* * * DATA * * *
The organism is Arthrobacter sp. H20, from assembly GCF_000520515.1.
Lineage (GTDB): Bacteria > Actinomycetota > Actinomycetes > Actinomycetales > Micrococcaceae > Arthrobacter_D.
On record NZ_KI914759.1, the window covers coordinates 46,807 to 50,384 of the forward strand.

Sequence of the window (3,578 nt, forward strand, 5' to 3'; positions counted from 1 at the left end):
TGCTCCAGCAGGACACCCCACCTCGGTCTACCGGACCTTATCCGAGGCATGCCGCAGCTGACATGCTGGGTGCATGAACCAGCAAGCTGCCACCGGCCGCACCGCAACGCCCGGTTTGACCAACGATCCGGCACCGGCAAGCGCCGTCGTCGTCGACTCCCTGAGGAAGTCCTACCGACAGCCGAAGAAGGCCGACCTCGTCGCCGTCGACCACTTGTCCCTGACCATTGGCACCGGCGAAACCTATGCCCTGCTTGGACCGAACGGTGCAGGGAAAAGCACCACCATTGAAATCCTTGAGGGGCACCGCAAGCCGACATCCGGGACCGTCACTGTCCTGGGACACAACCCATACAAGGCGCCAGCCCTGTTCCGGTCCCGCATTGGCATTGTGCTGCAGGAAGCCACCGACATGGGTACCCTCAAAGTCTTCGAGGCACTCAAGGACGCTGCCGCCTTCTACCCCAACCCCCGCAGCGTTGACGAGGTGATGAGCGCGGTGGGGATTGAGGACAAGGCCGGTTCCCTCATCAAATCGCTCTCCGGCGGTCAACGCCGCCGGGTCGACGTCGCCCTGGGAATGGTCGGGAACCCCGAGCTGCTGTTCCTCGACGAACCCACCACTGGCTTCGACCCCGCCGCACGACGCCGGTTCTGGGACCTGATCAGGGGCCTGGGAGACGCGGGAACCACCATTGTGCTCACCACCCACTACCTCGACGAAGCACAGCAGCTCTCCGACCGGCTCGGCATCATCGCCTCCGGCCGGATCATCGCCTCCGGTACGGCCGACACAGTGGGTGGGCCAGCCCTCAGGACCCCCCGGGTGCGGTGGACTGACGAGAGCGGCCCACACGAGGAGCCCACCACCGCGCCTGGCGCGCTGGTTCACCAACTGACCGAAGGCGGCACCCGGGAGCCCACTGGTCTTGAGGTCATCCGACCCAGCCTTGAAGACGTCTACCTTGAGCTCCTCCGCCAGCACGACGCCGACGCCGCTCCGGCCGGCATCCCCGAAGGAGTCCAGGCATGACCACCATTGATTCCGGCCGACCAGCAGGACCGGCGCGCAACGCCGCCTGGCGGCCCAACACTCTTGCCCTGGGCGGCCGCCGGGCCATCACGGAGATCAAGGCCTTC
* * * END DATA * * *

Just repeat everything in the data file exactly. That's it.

The organism is Arthrobacter sp. H20, from assembly GCF_000520515.1.
Lineage (GTDB): Bacteria > Actinomycetota > Actinomycetes > Actinomycetales > Micrococcaceae > Arthrobacter_D.
On record NZ_KI914759.1, the window covers coordinates 46,807 to 50,384 of the forward strand.

Sequence of the window (3,578 nt, forward strand, 5' to 3'; positions counted from 1 at the left end):
TGCTCCAGCAGGACACCCCACCTCGGTCTACCGGACCTTATCCGAGGCATGCCGCAGCTGACATGCTGGGTGCATGAACCAGCAAGCTGCCACCGGCCGCACCGCAACGCCCGGTTTGACCAACGATCCGGCACCGGCAAGCGCCGTCGTCGTCGACTCCCTGAGGAAGTCCTACCGACAGCCGAAGAAGGCCGACCTCGTCGCCGTCGACCACTTGTCCCTGACCATTGGCACCGGCGAAACCTATGCCCTGCTTGGACCGAACGGTGCAGGGAAAAGCACCACCATTGAAATCCTTGAGGGGCACCGCAAGCCGACATCCGGGACCGTCACTGTCCTGGGACACAACCCATACAAGGCGCCAGCCCTGTTCCGGTCCCGCATTGGCATTGTGCTGCAGGAAGCCACCGACATGGGTACCCTCAAAGTCTTCGAGGCACTCAAGGACGCTGCCGCCTTCTACCCCAACCCCCGCAGCGTTGACGAGGTGATGAGCGCGGTGGGGATTGAGGACAAGGCCGGTTCCCTCATCAAATCGCTCTCCGGCGGTCAACGCCGCCGGGTCGACGTCGCCCTGGGAATGGTCGGGAACCCCGAGCTGCTGTTCCTCGACGAACCCACCACTGGCTTCGACCCCGCCGCACGACGCCGGTTCTGGGACCTGATCAGGGGCCTGGGAGACGCGGGAACCACCATTGTGCTCACCACCCACTACCTCGACGAAGCACAGCAGCTCTCCGACCGGCTCGGCATCATCGCCTCCGGCCGGATCATCGCCTCCGGTACGGCCGACACAGTGGGTGGGCCAGCCCTCAGGACCCCCCGGGTGCGGTGGACTGACGAGAGCGGCCCACACGAGGAGCCCACCACCGCGCCTGGCGCGCTGGTTCACCAACTGACCGAAGGCGGCACCCGGGAGCCCACTGGTCTTGAGGTCATCCGACCCAGCCTTGAAGACGTCTACCTTGAGCTCCTCCGCCAGCACGACGCCGACGCCGCTCCGGCCGGCATCCCCGAAGGAGTCCAGGCATGACCACCATTGATTCCGGCCGACCAGCAGGACCGGCGCGCAACGCCGCCTGGCGGCCCAACACTCTTGCCCTGGGCGGCCGCCGGGCCATCACGGAGATCAAGGCCTTC